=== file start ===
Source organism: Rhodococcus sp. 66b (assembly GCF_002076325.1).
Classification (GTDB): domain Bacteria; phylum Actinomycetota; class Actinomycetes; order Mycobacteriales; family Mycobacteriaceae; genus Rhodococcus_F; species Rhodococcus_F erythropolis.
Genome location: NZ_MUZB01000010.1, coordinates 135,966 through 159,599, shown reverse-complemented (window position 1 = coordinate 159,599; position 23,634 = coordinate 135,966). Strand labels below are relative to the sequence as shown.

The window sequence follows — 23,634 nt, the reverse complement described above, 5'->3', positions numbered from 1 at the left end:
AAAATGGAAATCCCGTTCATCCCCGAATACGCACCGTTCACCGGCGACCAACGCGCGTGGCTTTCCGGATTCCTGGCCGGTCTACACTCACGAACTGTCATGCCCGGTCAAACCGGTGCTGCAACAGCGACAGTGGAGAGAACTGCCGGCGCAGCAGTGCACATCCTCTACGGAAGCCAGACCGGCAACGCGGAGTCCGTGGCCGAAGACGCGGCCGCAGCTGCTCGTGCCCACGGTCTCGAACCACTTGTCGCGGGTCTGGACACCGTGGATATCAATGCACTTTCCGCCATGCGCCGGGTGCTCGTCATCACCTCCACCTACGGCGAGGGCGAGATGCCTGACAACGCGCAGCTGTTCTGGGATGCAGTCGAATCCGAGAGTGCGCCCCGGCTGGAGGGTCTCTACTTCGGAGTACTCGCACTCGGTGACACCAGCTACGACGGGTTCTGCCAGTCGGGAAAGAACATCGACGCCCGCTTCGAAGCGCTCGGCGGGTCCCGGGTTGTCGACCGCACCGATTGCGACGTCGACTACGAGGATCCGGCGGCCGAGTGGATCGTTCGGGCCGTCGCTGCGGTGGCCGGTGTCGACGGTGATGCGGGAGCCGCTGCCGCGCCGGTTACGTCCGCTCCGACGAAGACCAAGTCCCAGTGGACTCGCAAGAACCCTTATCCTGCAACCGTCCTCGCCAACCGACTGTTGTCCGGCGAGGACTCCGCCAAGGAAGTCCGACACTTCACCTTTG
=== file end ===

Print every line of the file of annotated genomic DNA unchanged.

Source organism: Rhodococcus sp. 66b (assembly GCF_002076325.1).
Classification (GTDB): domain Bacteria; phylum Actinomycetota; class Actinomycetes; order Mycobacteriales; family Mycobacteriaceae; genus Rhodococcus_F; species Rhodococcus_F erythropolis.
Genome location: NZ_MUZB01000010.1, coordinates 135,966 through 159,599, shown reverse-complemented (window position 1 = coordinate 159,599; position 23,634 = coordinate 135,966). Strand labels below are relative to the sequence as shown.

The window sequence follows — 23,634 nt, the reverse complement described above, 5'->3', positions numbered from 1 at the left end:
AAAATGGAAATCCCGTTCATCCCCGAATACGCACCGTTCACCGGCGACCAACGCGCGTGGCTTTCCGGATTCCTGGCCGGTCTACACTCACGAACTGTCATGCCCGGTCAAACCGGTGCTGCAACAGCGACAGTGGAGAGAACTGCCGGCGCAGCAGTGCACATCCTCTACGGAAGCCAGACCGGCAACGCGGAGTCCGTGGCCGAAGACGCGGCCGCAGCTGCTCGTGCCCACGGTCTCGAACCACTTGTCGCGGGTCTGGACACCGTGGATATCAATGCACTTTCCGCCATGCGCCGGGTGCTCGTCATCACCTCCACCTACGGCGAGGGCGAGATGCCTGACAACGCGCAGCTGTTCTGGGATGCAGTCGAATCCGAGAGTGCGCCCCGGCTGGAGGGTCTCTACTTCGGAGTACTCGCACTCGGTGACACCAGCTACGACGGGTTCTGCCAGTCGGGAAAGAACATCGACGCCCGCTTCGAAGCGCTCGGCGGGTCCCGGGTTGTCGACCGCACCGATTGCGACGTCGACTACGAGGATCCGGCGGCCGAGTGGATCGTTCGGGCCGTCGCTGCGGTGGCCGGTGTCGACGGTGATGCGGGAGCCGCTGCCGCGCCGGTTACGTCCGCTCCGACGAAGACCAAGTCCCAGTGGACTCGCAAGAACCCTTATCCTGCAACCGTCCTCGCCAACCGACTGTTGTCCGGCGAGGACTCCGCCAAGGAAGTCCGACACTTCACCTTTG